Using the BSC I separated the bullets by .001 inch increments. This was much easier and much more repeatable than using the Neal Jones gauge.  The two distinct bullet groups were 7 to 8 thousands apart and there was a .003 inch gap between the two groups.  Comparing the Neal Jones verses the Tubb BSC, the BSC is the clear winner and it beats my Neal Jones gauge hands down.  What is interesting and significant is that the variation I have seen so far all seems to be in the surface zone and not in the boat tail.  This is good news.  It would be a real pain to measure and sort every bullet by the spoiler length.

BSC Operating Tips
My setup includes a locator for the bullet insert or base unit you place under the dial indicator.  I happen to have a small strip of felt with adhesive on one side and stuck a little v-shaped felt locator on the surface plate to automatically locate the bullet insert under the dial indicator.  I drop a bullet into the base unit and then slide the two into the Felt-V which properly centers everything under the dial indicator.  Next I lower the indicator insert down on the bullet boat tail and slightly turn the lower base unit with bullet to get a reading.  The needle on the dial indicator settles right down to well under one thousand of total movement while slightly turning and that is when I decide which pile the bullet would be going to go into.  The BSC setup works great; it’s much easier and faster than trying to use a modified Neal Jones gage.

Added Handle
(bsc1.jpg)

One other thing surprised me with the BSC.  That is the set screw which holds the insert onto the dial indicator stem was the same size #6-32 set screw that is used on the Leupold Scopes Target Knobs.  Lots of the silhouette shooters replace these screws with a longer cap head screw and then never worry about striping the socket head on the set screw inside the scope knob.  I just happen to have a life time supply of these longer #6-32 hex cap head screws.  So the longer 3/8 cap head screw is used on my BSC also.  The longer screw makes a great little handle to raise and lower the insert.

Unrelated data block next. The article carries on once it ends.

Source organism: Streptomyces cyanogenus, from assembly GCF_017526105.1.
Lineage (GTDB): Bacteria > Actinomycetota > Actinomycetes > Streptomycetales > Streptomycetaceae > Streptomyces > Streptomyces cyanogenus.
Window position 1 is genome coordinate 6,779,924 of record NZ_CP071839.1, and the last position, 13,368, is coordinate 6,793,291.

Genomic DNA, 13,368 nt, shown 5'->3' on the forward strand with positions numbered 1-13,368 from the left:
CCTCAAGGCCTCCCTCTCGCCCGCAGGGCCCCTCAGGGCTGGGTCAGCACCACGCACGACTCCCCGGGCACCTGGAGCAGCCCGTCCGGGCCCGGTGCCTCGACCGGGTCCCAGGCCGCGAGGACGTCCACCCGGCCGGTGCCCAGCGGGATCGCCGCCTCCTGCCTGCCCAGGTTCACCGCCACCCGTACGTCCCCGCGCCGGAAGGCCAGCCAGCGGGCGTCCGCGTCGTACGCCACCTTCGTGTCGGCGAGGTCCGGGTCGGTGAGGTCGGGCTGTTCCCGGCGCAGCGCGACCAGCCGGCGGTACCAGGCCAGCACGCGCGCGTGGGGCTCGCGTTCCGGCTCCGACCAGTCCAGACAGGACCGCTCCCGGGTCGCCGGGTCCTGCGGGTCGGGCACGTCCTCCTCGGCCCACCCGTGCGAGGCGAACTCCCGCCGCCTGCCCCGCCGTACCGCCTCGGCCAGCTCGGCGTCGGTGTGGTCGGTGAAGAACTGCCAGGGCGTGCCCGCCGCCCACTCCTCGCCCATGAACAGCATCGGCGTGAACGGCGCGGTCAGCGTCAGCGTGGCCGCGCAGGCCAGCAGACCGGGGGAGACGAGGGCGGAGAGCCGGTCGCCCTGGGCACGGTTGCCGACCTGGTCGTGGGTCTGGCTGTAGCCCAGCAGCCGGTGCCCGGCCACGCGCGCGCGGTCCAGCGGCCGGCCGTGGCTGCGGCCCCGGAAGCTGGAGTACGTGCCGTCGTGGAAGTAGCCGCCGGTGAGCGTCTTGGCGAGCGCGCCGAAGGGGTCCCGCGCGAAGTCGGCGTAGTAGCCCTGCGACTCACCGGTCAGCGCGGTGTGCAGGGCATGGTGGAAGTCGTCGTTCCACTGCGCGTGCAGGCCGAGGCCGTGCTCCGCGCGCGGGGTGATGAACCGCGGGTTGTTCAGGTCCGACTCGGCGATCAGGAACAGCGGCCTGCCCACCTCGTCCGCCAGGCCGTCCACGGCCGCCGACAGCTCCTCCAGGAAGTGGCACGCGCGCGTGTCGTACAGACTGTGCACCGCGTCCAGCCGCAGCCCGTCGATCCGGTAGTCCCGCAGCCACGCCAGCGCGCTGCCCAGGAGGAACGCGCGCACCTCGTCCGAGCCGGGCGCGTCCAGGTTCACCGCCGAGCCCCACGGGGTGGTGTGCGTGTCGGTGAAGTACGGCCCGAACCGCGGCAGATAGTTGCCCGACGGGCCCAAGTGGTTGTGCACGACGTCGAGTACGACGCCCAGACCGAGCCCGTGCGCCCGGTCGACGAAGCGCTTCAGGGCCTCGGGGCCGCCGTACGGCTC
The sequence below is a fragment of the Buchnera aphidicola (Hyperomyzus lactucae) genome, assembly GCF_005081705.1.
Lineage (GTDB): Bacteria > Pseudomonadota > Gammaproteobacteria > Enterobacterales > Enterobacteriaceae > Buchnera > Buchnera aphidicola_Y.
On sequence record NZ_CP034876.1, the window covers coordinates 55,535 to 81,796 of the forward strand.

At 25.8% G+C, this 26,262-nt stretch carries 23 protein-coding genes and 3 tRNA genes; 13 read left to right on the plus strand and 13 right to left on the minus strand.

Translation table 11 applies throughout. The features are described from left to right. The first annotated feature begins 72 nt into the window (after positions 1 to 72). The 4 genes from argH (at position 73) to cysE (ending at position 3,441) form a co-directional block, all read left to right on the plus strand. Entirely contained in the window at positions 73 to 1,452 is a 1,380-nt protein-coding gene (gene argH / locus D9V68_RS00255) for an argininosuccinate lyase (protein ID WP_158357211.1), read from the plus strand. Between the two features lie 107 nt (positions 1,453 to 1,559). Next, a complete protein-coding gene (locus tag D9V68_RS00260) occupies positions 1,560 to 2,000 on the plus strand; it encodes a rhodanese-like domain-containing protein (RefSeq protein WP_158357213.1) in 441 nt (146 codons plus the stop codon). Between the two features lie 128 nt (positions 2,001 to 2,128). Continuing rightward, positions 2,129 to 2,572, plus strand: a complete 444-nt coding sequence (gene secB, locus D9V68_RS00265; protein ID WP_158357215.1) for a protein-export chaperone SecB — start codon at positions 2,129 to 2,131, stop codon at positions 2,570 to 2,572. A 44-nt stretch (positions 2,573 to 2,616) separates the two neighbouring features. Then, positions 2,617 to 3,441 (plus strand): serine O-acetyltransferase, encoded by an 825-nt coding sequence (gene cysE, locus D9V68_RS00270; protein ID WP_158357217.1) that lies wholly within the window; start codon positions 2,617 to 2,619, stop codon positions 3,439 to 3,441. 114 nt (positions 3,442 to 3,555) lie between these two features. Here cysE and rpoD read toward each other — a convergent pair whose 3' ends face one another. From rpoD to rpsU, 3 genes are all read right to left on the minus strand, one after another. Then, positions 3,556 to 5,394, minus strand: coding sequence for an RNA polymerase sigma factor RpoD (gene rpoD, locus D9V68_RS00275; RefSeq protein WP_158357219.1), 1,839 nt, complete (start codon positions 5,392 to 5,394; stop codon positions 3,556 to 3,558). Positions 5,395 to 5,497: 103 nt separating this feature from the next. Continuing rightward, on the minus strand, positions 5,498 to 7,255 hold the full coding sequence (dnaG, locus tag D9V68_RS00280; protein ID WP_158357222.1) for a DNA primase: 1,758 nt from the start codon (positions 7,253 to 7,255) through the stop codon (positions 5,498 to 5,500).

The Results Were Remarkable
The picture and table below show more of my bullet sorting results using the BSC.  The picture shows the results of sorting some 77 grain 22 caliber MatchKings.  The picture shows the little cups which I placed the measured bullets into.  In front of each cup is a Post-it with the dial indicator range written on it.  The little cups are small enough that I may weigh a cup full of bullets on my digital scale and get the bullet count per cup by just dividing the results by the bullet weight.  This little trick was devised after I finished sorting and put the first (400) 175 Seirra MatchKing bullets away.

Cups used for measured bullets
(bsc2.jpg)

The 175 & 77 Gr. bullets in the table below were not presorted using the Neal Jones gage an
d both are also the remaining portion of a 500 count box of bullets.  After playing around for a while I decided to use the shortest bearing surface length as the base measurement and relate all others as plus to the base measurement in .001 inch increments.  This will allow easy comparison between different lots, calibers, and brands of bullets.

Relative Bearing
Surface Length
175 Gr. 30 Caliber
Sierra MatchKing
77 Gr. 22 Caliber
Sierra Matchking
80 Gr. 22 Caliber
Sierra MatchKing
Shortest = Base Length
3
3
40
Base Length Plus .001 in.
15
12
132
Base Length Plus .002 in. 29
0
74
Base Length Plus .003 in. 1
0
80
Base Length Plus .004 in. 11
2
2
Base Length Plus .005 in. 38
15
0
Base Length Plus .006 in. 92
207
16
Base Length Plus .007 in. 17
27
Used
Total Checked
206
266
344